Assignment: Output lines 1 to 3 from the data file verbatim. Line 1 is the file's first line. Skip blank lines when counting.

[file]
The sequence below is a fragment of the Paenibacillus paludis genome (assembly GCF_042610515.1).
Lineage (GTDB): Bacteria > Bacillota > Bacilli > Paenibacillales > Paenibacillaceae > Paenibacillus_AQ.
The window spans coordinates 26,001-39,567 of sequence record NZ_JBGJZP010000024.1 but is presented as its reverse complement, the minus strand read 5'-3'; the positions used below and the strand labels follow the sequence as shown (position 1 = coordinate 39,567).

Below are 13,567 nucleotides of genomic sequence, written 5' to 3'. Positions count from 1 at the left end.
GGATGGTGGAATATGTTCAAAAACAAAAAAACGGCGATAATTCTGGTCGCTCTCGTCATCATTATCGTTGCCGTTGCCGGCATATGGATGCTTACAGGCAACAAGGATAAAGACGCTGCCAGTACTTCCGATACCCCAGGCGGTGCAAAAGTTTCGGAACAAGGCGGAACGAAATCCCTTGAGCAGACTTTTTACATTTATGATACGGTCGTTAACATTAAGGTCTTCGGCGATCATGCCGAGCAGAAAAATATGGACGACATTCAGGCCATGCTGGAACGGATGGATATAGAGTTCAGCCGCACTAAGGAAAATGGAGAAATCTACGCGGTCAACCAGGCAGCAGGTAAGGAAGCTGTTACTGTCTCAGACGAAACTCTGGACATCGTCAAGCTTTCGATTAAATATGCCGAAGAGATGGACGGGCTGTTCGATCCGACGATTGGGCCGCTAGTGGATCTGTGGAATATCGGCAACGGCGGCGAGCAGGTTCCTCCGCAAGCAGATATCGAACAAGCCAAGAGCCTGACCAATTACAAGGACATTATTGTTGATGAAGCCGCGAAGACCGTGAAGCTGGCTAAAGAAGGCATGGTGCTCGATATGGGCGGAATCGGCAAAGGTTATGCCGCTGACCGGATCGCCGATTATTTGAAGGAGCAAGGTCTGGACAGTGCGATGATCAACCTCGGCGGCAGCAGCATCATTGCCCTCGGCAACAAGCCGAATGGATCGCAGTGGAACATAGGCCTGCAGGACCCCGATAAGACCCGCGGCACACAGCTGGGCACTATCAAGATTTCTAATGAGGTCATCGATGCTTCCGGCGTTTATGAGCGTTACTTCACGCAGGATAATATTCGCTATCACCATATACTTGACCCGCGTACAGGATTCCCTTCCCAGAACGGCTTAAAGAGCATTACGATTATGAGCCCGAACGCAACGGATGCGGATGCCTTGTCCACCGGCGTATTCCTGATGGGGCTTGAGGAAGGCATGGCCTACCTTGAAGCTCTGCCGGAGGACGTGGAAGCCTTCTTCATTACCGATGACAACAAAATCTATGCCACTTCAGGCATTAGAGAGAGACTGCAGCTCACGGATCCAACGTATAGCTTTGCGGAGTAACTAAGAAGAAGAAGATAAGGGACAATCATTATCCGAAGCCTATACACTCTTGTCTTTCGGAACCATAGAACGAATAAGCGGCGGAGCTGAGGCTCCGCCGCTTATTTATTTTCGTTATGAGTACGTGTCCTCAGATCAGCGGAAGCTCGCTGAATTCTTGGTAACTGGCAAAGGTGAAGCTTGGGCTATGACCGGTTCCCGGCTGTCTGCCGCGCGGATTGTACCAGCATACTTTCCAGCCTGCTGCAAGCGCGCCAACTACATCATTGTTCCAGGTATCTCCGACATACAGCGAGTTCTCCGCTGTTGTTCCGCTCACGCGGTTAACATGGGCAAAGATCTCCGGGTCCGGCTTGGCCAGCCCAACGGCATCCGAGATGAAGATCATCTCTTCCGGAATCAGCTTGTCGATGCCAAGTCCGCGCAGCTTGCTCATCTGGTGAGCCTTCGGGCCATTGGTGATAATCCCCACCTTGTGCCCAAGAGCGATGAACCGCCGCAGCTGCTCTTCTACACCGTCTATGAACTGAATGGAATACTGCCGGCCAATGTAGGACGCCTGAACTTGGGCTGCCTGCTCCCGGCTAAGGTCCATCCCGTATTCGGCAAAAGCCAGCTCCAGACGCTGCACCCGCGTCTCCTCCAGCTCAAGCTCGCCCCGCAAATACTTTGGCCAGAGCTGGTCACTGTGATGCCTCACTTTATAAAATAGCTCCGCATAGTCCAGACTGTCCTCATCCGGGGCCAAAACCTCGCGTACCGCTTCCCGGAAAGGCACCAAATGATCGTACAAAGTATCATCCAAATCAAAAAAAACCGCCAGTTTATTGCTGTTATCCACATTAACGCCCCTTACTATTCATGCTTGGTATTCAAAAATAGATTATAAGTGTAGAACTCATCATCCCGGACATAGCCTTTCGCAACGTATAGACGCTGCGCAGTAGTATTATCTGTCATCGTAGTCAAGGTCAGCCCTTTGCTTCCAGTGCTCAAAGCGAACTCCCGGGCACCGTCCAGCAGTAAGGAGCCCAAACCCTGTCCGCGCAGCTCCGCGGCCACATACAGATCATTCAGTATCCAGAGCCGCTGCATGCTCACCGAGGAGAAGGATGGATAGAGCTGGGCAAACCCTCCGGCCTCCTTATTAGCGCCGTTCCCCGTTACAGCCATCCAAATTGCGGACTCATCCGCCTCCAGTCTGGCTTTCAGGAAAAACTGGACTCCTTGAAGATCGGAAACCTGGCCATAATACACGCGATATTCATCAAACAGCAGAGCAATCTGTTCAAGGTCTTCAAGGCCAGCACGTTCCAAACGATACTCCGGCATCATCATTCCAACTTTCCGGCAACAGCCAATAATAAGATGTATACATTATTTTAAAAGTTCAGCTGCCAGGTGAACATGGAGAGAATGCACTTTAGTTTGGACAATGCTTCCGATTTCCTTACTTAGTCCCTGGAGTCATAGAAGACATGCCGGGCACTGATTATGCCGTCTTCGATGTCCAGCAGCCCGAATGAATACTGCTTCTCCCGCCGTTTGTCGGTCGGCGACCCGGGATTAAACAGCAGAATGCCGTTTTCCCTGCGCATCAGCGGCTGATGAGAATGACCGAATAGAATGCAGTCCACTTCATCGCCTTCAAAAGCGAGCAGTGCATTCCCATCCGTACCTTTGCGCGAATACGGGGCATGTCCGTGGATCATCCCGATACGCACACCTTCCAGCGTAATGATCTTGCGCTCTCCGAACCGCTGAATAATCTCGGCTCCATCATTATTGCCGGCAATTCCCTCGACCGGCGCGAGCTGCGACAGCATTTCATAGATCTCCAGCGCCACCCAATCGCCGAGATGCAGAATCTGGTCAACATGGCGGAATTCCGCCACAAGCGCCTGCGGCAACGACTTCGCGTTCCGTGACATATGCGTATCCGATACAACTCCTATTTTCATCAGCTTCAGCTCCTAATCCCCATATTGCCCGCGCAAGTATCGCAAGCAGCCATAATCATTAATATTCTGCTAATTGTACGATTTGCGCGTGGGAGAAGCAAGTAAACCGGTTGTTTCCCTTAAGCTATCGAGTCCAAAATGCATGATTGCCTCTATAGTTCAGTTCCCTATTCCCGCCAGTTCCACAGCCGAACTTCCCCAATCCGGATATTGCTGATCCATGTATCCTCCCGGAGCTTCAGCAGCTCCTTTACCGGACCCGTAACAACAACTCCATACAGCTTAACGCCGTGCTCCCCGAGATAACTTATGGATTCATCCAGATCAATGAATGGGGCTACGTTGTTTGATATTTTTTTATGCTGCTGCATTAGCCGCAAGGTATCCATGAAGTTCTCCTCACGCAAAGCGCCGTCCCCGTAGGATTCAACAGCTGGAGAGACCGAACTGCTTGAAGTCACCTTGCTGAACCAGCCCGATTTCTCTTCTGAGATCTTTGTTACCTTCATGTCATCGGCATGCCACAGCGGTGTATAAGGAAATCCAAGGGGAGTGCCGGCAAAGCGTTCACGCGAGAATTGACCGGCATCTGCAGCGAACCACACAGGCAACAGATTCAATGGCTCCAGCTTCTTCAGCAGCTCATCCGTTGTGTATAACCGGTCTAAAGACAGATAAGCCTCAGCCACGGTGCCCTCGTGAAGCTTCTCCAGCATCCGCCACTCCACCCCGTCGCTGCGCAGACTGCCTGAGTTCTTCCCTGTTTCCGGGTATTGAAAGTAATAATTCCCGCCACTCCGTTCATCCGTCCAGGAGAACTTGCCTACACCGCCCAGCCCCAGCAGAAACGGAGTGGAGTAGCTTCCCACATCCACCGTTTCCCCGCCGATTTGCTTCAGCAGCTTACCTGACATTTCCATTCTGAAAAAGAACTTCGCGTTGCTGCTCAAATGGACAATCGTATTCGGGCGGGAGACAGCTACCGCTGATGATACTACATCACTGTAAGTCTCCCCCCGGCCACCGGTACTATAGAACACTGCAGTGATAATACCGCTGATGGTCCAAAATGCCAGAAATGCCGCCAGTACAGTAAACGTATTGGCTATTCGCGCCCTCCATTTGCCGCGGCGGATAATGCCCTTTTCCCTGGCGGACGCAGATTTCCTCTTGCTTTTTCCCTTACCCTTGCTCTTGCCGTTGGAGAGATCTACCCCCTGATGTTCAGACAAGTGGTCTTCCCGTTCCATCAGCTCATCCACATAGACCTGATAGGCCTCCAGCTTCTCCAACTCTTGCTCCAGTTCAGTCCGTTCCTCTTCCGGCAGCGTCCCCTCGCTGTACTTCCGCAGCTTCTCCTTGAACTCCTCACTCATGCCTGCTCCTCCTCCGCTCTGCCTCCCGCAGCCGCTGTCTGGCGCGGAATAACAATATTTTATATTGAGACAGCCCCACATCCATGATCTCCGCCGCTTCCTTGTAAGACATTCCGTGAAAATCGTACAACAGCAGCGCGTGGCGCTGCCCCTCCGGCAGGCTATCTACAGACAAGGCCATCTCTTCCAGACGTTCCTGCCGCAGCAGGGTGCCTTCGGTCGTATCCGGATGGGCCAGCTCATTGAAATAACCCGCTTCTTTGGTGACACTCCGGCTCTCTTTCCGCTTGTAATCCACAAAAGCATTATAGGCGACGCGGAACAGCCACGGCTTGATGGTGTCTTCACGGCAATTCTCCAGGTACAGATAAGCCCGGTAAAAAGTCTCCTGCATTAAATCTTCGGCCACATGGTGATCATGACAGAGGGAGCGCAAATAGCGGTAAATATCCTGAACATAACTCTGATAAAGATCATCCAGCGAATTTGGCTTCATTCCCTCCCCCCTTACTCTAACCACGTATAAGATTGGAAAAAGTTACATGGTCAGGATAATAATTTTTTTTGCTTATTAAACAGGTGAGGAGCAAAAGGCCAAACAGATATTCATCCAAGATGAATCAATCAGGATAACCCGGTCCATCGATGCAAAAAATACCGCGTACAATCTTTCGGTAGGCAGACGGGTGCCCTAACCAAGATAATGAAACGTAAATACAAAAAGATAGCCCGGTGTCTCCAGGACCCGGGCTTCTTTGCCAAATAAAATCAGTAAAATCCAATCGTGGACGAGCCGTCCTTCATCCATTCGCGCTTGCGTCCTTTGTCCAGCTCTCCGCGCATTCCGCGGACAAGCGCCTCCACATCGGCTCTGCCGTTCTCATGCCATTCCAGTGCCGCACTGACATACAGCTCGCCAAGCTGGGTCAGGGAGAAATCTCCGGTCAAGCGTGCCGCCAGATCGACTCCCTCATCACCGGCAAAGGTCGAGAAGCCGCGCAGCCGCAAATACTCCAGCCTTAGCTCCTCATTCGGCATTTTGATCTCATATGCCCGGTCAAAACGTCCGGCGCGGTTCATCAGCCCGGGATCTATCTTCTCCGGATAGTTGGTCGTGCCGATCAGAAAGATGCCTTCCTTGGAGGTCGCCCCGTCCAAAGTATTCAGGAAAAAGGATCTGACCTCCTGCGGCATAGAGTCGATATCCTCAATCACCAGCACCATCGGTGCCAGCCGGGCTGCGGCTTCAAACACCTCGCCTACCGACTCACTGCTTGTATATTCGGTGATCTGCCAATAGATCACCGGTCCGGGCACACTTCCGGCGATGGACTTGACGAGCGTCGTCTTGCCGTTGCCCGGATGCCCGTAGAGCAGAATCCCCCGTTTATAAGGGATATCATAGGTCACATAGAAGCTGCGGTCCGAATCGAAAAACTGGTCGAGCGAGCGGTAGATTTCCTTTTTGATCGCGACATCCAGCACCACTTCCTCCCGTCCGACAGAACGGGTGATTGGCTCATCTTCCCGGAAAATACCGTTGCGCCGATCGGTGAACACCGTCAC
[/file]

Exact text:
The sequence below is a fragment of the Paenibacillus paludis genome (assembly GCF_042610515.1).
Lineage (GTDB): Bacteria > Bacillota > Bacilli > Paenibacillales > Paenibacillaceae > Paenibacillus_AQ.
The window spans coordinates 26,001-39,567 of sequence record NZ_JBGJZP010000024.1 but is presented as its reverse complement, the minus strand read 5'-3'; the positions used below and the strand labels follow the sequence as shown (position 1 = coordinate 39,567).